Our readers will remember that sometime last winter the Sentinel made mention of a Panther that had been seen near Plum River, and of a reward that had been offered for its capture or death. On Saturday last, as Mr. John Hileman, of Wards Grove, was preparing his reaper to cut his grain, a young daughter of his, aged about 15, who was with him at the time, noticed a strange looking animal in the grain about twelve feet off, and called her father’s attention to it. Mr. H., being unarmed, called his dog, but the strange looking animal disappeared on his making a noise. Soon after, however as he was fixing something under the machine, his daughter noticed the animal about four feet off, ready to spring. She screamed, which attract Mr. Hileman’s attention, who changed his position, and his dog appeared just at that time, battle was given to the animal. The dog, which was a large one, caught the animal by the throat, and Mr. Hileman, with a rake attempted to breaks its legs as it would draw them up to rip open the dog. After fighting half an hour the lynx or catamount began to show signs of weakness, and Mr. Hileman pinning it down with a rail, finally despatched him with his pocket knife. The monster measured three feet four inches in length, and stood two feet high. He was of a dark brown color, with a claw somewhat resembling that of a lion. The hide has been taken off, and is in the possession of Mr. Hileman. Miss H. states positively that she saw, at first two of them, but the second one has not yet been found. Great excitement exists in the neighborhood, and the people are almost afraid to leave their houses.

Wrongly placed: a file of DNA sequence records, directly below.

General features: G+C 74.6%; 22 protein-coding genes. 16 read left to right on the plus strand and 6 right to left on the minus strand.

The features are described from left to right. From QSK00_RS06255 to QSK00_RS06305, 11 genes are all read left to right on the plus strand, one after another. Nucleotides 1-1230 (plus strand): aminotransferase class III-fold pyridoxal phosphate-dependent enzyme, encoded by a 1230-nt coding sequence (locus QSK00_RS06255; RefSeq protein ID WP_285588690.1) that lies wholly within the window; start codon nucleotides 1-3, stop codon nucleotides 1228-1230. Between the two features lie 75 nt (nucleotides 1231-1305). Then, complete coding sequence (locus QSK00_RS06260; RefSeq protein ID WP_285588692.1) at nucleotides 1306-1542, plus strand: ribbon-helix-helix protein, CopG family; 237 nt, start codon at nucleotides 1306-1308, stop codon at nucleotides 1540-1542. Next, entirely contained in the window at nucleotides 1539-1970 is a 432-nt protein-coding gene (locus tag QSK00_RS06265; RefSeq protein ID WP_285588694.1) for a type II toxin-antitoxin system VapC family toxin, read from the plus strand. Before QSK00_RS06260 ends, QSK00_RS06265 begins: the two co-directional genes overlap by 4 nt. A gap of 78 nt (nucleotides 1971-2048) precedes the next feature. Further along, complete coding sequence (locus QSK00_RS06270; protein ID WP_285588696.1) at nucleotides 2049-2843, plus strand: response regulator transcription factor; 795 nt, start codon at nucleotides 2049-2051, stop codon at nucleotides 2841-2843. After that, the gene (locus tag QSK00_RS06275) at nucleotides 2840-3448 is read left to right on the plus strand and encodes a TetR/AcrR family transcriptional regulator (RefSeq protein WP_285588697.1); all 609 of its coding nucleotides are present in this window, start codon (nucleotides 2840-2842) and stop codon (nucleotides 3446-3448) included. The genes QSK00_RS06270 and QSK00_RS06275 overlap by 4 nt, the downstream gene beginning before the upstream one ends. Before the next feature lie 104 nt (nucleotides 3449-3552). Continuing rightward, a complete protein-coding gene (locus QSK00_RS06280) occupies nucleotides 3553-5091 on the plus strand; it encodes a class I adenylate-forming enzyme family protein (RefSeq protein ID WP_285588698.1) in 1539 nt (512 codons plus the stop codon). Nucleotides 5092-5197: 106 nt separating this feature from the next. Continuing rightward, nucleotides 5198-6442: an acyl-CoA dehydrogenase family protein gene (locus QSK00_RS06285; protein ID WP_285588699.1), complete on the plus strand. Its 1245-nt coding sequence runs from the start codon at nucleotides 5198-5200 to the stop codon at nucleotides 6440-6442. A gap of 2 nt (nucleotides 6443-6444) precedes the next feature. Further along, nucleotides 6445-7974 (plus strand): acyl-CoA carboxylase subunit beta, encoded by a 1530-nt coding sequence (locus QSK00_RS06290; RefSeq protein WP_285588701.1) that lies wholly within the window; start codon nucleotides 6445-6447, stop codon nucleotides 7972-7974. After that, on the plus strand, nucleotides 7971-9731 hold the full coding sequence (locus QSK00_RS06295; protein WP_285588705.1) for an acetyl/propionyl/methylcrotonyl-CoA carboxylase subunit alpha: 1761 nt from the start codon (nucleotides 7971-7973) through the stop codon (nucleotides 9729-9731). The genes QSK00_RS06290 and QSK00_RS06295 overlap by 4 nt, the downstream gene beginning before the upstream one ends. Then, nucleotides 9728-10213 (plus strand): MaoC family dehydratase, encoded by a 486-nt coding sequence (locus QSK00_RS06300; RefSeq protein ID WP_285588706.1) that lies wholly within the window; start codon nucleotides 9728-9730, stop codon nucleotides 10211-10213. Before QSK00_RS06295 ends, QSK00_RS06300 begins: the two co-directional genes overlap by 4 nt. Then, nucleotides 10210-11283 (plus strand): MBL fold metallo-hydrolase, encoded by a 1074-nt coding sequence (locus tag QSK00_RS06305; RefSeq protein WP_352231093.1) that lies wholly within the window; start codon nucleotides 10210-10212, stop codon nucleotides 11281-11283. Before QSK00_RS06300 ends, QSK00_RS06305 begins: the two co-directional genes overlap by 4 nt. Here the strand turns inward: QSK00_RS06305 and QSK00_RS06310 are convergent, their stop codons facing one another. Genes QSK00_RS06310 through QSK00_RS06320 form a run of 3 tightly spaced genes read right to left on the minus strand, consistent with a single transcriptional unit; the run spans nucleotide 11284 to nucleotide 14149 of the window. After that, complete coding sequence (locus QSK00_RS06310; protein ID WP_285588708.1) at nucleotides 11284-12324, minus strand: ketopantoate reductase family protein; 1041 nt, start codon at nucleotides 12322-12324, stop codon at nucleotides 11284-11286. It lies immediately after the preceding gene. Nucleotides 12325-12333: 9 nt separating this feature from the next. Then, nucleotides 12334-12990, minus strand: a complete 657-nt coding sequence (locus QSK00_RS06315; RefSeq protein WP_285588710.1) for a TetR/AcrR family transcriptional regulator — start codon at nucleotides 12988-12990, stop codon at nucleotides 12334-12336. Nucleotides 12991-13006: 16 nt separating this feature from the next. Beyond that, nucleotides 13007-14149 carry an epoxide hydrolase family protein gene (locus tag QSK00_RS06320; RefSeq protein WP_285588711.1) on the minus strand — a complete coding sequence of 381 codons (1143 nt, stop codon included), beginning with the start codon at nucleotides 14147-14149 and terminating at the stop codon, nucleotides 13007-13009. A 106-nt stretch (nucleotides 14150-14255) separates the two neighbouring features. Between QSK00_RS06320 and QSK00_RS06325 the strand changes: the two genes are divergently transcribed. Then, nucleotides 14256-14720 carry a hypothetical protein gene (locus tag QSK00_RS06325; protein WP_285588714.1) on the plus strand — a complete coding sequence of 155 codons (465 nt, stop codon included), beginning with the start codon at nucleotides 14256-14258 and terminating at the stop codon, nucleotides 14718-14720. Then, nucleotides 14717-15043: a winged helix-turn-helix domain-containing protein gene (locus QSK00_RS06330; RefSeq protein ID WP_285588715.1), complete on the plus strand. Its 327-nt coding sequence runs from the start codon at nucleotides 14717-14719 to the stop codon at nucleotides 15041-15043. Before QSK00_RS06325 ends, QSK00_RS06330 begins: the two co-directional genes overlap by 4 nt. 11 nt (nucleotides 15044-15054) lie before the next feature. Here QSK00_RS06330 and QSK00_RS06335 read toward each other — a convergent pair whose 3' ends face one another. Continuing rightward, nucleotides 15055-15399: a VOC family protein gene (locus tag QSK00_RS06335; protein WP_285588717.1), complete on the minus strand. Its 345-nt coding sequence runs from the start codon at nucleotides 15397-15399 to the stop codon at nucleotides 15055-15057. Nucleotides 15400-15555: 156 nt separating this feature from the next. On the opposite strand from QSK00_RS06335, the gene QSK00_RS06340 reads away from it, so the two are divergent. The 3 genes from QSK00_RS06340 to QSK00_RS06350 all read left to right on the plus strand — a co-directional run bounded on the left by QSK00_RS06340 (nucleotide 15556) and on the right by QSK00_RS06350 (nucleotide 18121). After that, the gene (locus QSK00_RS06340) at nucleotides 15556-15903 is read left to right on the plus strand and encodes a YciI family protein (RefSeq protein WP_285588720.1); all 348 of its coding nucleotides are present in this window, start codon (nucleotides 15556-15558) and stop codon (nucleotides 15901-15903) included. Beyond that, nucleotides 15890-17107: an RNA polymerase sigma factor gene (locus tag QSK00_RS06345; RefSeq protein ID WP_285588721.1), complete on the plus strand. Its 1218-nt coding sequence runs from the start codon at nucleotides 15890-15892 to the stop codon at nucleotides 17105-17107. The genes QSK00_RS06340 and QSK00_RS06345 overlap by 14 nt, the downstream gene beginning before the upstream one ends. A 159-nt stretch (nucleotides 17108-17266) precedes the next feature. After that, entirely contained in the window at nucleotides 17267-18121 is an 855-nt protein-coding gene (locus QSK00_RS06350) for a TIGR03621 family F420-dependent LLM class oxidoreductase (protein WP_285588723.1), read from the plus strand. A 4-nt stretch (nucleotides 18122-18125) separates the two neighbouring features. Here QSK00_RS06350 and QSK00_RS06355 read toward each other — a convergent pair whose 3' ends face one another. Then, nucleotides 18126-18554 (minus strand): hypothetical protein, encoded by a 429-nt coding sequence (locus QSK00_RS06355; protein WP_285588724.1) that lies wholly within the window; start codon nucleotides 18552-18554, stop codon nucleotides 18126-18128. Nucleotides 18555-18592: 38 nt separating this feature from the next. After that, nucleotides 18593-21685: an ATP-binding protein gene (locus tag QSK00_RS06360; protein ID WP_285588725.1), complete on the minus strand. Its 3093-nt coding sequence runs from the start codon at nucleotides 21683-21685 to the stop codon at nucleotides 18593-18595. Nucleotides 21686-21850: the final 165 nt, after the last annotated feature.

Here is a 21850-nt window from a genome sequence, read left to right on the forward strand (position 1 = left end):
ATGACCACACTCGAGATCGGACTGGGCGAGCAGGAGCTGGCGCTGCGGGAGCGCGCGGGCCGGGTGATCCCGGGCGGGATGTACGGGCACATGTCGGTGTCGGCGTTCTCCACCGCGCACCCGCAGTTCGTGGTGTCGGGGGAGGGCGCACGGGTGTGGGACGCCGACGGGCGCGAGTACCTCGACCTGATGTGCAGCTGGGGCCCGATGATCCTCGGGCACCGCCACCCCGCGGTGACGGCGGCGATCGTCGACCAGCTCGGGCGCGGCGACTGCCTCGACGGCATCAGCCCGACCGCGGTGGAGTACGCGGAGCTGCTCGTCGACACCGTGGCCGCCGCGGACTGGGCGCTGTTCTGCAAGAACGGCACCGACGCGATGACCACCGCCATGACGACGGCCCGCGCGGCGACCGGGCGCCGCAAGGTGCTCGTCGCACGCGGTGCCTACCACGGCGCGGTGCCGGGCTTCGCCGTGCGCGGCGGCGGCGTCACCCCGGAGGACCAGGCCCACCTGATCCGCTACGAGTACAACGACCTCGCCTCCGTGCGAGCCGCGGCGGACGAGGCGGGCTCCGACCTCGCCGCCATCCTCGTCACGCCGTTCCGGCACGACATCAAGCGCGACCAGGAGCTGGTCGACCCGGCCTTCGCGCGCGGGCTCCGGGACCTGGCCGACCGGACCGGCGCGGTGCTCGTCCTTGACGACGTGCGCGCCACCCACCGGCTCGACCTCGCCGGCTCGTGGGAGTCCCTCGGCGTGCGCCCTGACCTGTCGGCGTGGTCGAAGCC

A good deal of speculation is going on as to what kind of an animal it was. Some call it a catamount, while others think it a lynx. From the description we have of it we should call it the latter. Mr. Hileman suffered no injury, but his dog was cut pretty badly, some places six inches in length as the lynx succeeded in reaching him with his claw. On the whole, this is one of the most exciting fights with a wild, ferocious animal, that we have ever heard of, and Mr. H deserves the thanks of the entire community for thus ridding it of so dangerous an enemy, and more especially for his attacking it unarmed.
[Transcribed and submitted to Genealogy Trails by Charles Hammer]
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